The hot temperatures last week led to some creative ideas from Swanton Local Schools officials on keeping students comfortable.
The high temperature on Wednesday reached 92 degree, and humidity made the heat index even more uncomfortable. Three district buildings – Crestwood Elementary, Park Elementary, and Swanton Middle School – are not fully air conditioned.
“I know that (Elementary Principal Paulette) Baz was thinking about things we could do as a district as early as 6:30 this morning,” Superintendent Jeff Schlade said on Wednesday. “That’s when I received a text from her explaining some of the strategies she planned to use for helping students and staff in grades Pre-K-5 at Crestwood and Park to cope with the heat.”
Students at the elementary schools got a cool treat as one way to beat the heat.
“The Swanton Parents Club is great and continued to bring Popsicles to Park and Crestwood,” Baz said. “We had the students at both Crestwood and Park stay in an air conditioned area for recess. The teachers use fans to help keep cool.”
At the middle school, teachers and students shifted around the building in order to take advantage of cooler classroom space when those rooms were available.
Middle school students also received Popsicles from the Parents Club.
“We can’t thank them enough for that gesture,” said Schlade. “That sure pepped up those students during the heat of the day.”
Some parents in the district believe that more can be done by district officials, including making all of the buildings air conditioned.
“My boys have come from school because they literally overheated,” said Lori Bolyard, who has three students in the district. “That is a very scary situation but one that can be prevented. I don’t understand why this isn’t a priority for our board members.”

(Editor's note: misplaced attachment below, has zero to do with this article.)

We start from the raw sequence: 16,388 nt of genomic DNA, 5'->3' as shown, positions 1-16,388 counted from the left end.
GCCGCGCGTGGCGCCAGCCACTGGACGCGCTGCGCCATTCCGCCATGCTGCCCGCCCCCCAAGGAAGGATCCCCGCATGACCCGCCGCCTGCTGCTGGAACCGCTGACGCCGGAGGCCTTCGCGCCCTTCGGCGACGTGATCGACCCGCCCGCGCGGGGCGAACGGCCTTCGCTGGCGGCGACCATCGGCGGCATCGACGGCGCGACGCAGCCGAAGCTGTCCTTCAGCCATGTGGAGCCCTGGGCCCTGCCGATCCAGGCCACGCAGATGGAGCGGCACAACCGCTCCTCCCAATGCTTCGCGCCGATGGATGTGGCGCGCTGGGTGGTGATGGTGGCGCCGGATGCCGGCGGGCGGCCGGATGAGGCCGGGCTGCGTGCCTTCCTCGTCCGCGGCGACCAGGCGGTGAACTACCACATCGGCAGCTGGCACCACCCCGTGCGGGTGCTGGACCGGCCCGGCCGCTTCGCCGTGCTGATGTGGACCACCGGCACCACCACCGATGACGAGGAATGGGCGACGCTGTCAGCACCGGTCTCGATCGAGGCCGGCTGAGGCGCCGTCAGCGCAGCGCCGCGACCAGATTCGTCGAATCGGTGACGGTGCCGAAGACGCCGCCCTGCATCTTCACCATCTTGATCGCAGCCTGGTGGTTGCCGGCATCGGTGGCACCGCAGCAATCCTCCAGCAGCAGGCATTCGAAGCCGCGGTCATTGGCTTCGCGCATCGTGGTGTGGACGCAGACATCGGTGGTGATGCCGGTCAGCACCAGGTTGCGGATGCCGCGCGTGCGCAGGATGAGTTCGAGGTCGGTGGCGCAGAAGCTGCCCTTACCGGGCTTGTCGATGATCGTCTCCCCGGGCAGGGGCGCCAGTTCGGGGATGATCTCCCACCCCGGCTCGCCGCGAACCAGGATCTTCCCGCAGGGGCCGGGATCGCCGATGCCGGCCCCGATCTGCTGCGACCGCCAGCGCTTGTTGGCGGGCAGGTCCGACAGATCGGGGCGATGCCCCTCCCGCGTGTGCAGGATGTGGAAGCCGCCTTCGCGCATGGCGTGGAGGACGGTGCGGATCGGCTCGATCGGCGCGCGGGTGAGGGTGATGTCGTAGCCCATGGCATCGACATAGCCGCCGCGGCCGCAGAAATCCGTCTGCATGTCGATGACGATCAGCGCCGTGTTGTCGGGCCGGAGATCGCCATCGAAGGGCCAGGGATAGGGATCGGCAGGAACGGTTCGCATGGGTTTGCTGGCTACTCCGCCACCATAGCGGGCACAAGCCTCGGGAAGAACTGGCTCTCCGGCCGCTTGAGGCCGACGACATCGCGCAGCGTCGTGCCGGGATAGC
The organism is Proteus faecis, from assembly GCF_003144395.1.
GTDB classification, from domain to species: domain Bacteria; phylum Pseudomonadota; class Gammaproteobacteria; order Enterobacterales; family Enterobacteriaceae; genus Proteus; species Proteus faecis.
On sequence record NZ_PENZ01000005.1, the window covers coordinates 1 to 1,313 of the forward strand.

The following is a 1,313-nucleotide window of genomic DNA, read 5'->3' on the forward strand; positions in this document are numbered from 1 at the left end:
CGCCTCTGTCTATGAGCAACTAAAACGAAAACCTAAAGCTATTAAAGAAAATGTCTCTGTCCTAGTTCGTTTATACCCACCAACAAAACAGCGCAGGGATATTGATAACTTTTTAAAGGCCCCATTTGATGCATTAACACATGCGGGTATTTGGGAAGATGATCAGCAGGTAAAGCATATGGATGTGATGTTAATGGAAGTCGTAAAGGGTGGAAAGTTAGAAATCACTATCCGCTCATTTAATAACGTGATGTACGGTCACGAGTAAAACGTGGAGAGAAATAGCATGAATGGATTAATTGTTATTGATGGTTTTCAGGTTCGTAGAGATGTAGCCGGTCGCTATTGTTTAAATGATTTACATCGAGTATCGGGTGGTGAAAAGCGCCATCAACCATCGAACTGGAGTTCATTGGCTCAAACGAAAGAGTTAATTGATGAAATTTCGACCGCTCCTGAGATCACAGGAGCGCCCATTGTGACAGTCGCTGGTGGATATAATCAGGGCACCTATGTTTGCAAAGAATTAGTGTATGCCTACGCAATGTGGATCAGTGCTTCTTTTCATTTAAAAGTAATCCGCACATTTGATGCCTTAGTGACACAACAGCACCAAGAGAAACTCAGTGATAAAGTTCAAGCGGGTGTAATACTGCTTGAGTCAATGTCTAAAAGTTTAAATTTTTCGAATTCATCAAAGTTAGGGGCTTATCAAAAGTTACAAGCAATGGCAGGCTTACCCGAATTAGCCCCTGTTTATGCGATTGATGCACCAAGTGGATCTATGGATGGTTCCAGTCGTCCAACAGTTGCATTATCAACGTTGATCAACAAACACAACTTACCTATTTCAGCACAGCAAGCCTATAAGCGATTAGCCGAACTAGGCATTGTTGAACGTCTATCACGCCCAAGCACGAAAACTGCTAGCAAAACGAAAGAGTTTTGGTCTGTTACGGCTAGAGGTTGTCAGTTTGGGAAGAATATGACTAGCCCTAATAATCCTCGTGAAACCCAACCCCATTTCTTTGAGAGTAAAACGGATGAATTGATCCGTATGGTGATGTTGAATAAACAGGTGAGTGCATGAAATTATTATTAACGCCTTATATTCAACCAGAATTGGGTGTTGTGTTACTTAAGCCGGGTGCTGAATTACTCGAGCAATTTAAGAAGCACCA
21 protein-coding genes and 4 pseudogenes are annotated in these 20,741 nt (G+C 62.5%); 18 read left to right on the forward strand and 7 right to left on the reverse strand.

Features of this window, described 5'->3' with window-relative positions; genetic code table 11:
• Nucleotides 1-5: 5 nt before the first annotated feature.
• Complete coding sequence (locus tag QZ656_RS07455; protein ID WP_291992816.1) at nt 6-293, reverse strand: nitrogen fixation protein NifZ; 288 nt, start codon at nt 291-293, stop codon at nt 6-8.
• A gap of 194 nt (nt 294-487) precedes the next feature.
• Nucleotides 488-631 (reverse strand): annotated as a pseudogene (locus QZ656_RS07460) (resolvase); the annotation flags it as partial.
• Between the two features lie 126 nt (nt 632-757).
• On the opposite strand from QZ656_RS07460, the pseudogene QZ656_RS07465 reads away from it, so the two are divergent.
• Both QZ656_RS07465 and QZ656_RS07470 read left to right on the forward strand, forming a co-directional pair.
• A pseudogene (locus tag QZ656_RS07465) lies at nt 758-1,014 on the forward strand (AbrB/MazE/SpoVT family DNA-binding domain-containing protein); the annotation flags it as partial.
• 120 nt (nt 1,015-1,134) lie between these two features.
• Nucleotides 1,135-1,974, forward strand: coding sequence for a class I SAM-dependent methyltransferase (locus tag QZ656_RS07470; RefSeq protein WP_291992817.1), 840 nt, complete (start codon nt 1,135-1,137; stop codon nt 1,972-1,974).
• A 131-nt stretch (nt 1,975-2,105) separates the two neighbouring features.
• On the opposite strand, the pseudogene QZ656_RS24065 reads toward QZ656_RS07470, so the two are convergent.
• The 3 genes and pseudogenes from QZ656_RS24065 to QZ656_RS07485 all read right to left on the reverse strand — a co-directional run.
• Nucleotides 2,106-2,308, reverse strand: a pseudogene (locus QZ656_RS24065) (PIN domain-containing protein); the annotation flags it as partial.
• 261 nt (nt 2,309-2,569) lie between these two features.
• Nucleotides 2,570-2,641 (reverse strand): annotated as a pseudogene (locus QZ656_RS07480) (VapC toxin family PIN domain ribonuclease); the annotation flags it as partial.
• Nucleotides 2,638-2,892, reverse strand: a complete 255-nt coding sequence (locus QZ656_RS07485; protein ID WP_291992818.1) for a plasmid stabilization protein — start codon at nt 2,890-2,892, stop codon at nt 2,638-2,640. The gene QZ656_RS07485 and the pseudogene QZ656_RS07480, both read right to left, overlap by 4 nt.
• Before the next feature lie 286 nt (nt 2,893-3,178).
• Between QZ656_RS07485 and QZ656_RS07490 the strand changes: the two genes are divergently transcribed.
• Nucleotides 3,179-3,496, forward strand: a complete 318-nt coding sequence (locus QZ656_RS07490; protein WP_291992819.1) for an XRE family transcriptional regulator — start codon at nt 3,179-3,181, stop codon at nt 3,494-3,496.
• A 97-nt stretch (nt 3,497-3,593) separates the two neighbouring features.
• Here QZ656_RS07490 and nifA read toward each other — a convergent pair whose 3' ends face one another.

On Wednesday, the heat was uncomfortable enough for one area district to send students home early. Students in Bowling Green’s three buildings, none with air conditioning, were let out two hours early.
A bill proposed in the Ohio Senate aims to reduce the number of hot days at schools without air conditioning. It would mandate that school not start until after Labor Day. (See Story on Page 1)
Dealing with the uncomfortable temperatures is nothing new in the district, and despite the unusually warm summer this year was no different than others, according to the principal.
“I think this year is no different than the rest for hot temperatures–just often depends on what month, May or June vs. August and September,” said Baz. “We are looking forward to cooler temps.”
Reach Drew Stambaugh at 419-335-2010